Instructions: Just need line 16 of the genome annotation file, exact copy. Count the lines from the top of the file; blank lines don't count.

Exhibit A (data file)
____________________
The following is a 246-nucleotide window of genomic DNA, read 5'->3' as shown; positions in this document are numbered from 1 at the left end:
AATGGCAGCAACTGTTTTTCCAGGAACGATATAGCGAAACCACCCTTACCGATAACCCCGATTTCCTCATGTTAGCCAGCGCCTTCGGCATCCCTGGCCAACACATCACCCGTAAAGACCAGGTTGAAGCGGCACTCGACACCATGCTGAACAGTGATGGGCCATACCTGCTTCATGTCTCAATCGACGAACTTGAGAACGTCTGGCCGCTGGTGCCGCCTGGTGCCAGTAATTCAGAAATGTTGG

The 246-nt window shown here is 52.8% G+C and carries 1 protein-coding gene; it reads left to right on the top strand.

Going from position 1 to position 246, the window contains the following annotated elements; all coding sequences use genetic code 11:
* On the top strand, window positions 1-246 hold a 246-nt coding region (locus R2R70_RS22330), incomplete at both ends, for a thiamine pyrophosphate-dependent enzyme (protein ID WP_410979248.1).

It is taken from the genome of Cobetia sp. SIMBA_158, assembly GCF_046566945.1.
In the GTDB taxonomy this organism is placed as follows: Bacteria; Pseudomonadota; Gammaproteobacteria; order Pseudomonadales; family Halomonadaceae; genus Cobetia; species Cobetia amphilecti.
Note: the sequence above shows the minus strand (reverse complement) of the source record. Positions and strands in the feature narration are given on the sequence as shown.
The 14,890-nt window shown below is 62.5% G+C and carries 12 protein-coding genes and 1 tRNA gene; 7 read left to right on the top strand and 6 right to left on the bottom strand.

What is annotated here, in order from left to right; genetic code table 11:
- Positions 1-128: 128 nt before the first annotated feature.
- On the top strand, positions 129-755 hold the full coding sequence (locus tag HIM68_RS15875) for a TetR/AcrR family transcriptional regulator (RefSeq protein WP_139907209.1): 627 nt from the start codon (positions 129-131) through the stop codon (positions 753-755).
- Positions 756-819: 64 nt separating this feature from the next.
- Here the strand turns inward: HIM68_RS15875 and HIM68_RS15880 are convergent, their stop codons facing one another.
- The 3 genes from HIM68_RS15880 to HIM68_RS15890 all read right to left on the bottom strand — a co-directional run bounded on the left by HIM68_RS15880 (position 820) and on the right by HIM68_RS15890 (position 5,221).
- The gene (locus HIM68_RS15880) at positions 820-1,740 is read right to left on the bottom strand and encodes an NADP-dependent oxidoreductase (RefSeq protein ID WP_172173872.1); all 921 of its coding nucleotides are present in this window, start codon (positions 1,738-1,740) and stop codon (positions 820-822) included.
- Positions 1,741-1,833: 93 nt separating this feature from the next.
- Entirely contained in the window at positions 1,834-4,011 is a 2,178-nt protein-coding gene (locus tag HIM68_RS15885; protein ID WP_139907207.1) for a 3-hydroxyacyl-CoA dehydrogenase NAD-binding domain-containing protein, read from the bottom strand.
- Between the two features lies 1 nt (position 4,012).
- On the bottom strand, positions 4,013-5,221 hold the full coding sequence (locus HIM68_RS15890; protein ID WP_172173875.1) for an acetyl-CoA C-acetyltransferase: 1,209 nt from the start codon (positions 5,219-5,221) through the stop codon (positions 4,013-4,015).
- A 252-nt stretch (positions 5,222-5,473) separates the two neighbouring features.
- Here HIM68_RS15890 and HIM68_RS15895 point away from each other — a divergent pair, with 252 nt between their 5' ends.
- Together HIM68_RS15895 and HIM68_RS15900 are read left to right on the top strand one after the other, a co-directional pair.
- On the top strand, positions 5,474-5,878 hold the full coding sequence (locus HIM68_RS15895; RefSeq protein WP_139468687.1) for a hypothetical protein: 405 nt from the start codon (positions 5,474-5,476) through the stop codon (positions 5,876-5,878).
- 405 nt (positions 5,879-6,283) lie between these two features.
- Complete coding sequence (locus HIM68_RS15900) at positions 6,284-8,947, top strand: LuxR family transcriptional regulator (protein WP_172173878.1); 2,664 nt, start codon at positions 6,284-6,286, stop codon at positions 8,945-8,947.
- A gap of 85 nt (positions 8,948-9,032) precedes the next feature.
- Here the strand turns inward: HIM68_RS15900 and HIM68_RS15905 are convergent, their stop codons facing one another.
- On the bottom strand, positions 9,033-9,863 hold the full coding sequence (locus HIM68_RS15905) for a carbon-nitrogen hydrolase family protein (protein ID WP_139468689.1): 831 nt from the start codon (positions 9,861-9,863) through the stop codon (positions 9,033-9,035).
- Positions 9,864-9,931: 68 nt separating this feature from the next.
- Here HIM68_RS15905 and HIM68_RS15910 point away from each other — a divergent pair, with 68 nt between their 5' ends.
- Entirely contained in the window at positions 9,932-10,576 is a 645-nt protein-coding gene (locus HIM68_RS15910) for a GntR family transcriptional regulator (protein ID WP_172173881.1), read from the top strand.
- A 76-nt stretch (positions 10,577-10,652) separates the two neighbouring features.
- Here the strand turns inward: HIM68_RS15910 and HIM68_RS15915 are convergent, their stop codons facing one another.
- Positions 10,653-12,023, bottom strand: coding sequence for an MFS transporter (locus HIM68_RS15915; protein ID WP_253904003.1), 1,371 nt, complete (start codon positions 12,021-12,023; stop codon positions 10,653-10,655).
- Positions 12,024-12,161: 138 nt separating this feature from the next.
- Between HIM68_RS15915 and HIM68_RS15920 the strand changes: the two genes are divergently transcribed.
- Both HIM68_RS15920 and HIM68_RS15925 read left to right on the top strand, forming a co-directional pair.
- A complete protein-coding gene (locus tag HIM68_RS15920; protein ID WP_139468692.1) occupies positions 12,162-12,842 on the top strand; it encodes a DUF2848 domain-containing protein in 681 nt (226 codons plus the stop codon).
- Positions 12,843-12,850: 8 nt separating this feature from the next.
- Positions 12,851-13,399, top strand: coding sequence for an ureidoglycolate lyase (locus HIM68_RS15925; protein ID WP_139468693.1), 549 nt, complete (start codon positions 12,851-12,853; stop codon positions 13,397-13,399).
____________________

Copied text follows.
- The gene (locus HIM68_RS15880) at positions 820-1,740 is read right to left on the bottom strand and encodes an NADP-dependent oxidoreductase (RefSeq protein ID WP_172173872.1); all 921 of its coding nucleotides are present in this window, start codon (positions 1,738-1,740) and stop codon (positions 820-822) included.